We describe several methods for validating visual soil disturbance classes used during forest soil monitoring after specific management operations. Site-specific vegetative, soil, and hydrologic responses to soil disturbance are needed to identify sensitive and resilient soil properties and processes; therefore, validation of ecosystem responses can provide information for best management practices in selecting appropriate harvest and site preparation techniques that limit long-term degradation and maintain site productivity and hydrologic function. Although research on forest managements affect on soil properties and plant growth responses has been conducted on a few sites, there is a need for additional site-specific validation data of soil visual disturbance attributes across the range of soil and forest conditions.

Norris C.E.,Natural Resources Canada | Maynard D.G.,Natural Resources Canada | Hogg K.E.,Natural Resources Canada | Benton R.,Natural Resources Canada | And 2 more authors.
Forest Ecology and Management | Year: 2015

Impaired soil quality due to compaction and organic matter removal following forest harvesting and mechanical site preparation is of concern, especially on calcareous soils which are believed to be particularly sensitive to disturbance. This study set out to determine the effects of organic matter removal and compaction on soil quality and seedling productivity on calcareous soils of a localized disturbance landscape (2.25m2). Here we report ten year post-establishment results of Douglas-fir (Pseudotsuga menziesii (Mirb.) Franco) and lodgepole pine (Pinus contorta var. latifolia Engelm.) seedlings across four sites in southern British Columbia, Canada with eight treatment levels incorporating different quantities of organic matter removal and soil compaction. Pine seedlings suffered high rates of mortality when planted in deposits across all sites while Douglas-fir seedling mortality was high when planted in compacted undisturbed treatments at two sites and in deposits on the remaining sites. Douglas-fir volume was greatest on the deposit treatment regardless of site but grew significantly better on the non-calcareous site. Pine seedlings outgrew Douglas-fir seedlings and, after ten years, seedlings were largest on a mildly calcareous site. Seedling growth was generally found to be negatively affected by calcareous soils and compaction; however, the specificity of results, in terms of species and site interaction and changing response as the seedlings aged, reinforced the importance of treatment effects on soil quality and forest productivity across the entire length of a stand rotation. © 2015.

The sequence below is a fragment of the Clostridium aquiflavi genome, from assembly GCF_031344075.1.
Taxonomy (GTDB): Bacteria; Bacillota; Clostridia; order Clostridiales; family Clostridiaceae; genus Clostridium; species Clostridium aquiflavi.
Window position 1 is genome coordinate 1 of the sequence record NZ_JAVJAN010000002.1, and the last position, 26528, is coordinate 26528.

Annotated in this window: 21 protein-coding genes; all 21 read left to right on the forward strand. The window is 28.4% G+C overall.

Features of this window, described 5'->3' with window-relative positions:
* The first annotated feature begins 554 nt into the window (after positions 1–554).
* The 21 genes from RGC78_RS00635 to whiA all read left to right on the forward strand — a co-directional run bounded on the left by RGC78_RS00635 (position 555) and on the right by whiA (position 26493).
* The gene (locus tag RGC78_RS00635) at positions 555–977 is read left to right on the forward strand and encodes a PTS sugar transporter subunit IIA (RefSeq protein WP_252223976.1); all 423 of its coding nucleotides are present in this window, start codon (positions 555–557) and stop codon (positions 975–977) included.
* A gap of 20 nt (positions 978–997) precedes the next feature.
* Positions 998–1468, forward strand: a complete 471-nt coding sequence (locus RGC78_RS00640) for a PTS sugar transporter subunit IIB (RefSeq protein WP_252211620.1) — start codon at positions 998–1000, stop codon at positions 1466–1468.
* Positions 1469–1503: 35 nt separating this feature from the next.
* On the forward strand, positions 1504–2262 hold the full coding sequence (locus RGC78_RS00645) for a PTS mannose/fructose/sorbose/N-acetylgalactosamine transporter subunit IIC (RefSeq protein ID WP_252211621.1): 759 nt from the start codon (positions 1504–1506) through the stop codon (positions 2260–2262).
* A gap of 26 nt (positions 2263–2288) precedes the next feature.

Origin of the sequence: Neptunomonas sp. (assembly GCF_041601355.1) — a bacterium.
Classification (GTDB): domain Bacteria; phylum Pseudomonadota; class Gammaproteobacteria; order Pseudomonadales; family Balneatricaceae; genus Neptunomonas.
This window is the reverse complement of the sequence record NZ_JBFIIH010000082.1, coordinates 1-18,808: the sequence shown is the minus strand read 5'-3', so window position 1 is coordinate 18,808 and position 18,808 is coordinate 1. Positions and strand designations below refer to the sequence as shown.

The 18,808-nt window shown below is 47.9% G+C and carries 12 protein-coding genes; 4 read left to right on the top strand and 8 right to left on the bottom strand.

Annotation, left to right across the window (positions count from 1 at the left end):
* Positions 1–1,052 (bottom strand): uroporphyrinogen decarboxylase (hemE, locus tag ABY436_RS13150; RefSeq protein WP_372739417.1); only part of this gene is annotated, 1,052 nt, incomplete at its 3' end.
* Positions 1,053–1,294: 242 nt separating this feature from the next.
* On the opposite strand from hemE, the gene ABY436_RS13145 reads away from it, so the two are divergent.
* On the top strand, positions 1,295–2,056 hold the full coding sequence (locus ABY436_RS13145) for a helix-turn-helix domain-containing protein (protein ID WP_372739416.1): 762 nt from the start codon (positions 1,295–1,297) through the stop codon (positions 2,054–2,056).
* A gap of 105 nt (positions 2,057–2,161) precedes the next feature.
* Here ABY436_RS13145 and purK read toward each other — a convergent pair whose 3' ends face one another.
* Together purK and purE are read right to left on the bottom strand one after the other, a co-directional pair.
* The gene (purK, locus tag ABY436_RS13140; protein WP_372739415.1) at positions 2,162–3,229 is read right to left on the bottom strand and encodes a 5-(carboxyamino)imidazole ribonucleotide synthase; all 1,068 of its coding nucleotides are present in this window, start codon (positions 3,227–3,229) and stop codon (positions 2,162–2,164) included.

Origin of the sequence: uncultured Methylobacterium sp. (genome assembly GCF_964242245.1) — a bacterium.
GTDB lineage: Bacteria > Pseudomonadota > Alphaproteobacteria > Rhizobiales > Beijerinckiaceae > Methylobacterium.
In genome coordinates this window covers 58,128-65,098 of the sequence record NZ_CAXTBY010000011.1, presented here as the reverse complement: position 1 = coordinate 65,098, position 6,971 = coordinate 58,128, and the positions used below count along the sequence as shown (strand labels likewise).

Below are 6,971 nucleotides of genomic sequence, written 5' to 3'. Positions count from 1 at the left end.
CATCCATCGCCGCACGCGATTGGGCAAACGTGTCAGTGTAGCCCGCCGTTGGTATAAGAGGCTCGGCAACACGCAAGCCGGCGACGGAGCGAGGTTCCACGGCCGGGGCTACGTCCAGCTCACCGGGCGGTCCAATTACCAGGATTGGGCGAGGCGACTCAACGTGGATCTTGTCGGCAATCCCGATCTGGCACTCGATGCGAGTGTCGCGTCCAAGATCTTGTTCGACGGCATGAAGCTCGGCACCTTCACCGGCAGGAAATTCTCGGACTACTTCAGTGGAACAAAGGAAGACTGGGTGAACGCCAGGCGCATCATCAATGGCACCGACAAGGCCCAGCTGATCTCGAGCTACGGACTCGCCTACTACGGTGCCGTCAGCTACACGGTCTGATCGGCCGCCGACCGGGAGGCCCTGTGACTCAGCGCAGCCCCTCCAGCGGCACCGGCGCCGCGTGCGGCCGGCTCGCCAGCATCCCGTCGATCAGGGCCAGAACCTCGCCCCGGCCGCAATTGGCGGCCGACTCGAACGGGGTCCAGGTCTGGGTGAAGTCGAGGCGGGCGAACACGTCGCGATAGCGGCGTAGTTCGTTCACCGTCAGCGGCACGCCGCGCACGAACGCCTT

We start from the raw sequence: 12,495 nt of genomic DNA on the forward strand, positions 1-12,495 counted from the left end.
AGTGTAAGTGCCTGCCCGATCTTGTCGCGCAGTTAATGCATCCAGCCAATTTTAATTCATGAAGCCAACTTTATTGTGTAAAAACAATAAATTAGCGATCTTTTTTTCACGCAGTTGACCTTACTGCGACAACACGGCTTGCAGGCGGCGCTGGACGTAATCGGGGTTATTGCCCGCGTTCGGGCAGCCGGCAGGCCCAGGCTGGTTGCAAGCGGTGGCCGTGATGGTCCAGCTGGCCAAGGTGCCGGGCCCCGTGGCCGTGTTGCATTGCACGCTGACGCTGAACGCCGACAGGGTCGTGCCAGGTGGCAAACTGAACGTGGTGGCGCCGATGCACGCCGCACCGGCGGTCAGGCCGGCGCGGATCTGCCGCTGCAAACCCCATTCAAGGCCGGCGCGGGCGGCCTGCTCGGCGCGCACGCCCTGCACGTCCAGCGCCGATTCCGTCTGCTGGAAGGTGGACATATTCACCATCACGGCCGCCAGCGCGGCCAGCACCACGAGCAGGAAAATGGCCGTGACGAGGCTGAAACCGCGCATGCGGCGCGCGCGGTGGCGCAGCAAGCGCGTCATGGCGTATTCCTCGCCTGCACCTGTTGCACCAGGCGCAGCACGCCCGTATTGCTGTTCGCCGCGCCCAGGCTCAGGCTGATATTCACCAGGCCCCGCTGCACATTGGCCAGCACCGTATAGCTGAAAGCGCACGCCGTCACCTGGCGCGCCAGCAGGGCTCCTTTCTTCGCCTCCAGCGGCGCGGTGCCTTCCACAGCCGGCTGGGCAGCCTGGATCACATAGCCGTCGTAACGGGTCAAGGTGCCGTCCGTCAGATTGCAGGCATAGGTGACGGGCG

Ott D.S.,University of Vermont | Ott D.S.,University of Northern British Columbia | Yanchuk A.D.,British Columbia Forest Service | Huber D.P.W.,University of Northern British Columbia | And 3 more authors.
Journal of Chemical Ecology | Year: 2011

Plant secondary chemistry is determined by both genetic and environmental factors, and while large intraspecific variation in secondary chemistry has been reported frequently, the levels of genetic variation of many secondary metabolites in forest trees in the context of potential resistance against pests have been rarely investigated. We examined the effect of tree genotype and environment/site on the variation in defensive secondary chemistry of lodgepole pine, Pinus contorta var. latifolia, against the fungus, Grosmannia clavigera (formerly known as Ophiostoma clavigerum), associated with the mountain pine beetle, Dendroctonus ponderosae. Terpenoids were analyzed in phloem samples from 887, 20-yr-old trees originating from 45 half-sibling families planted at two sites. Samples were collected both pre- and post-inoculation with G. clavigera. Significant variation in constitutive and induced terpenoid compounds was attributed to differences among families. The response to the challenge inoculation with G. clavigera was strong for some individual compounds, but primarily for monoterpenoids. Environment (site) also had a significant effect on the accumulation of some compounds, whereas for others, no significant environmental effect occurred. However, for a few compounds significant family x environment interactions were found. These results suggest that P. c. latifolia secondary chemistry is under strong genetic control, but the effects depend on the individual compounds and whether or not they are expressed constitutively or following induction. © 2011 Springer Science+Business Media, LLC.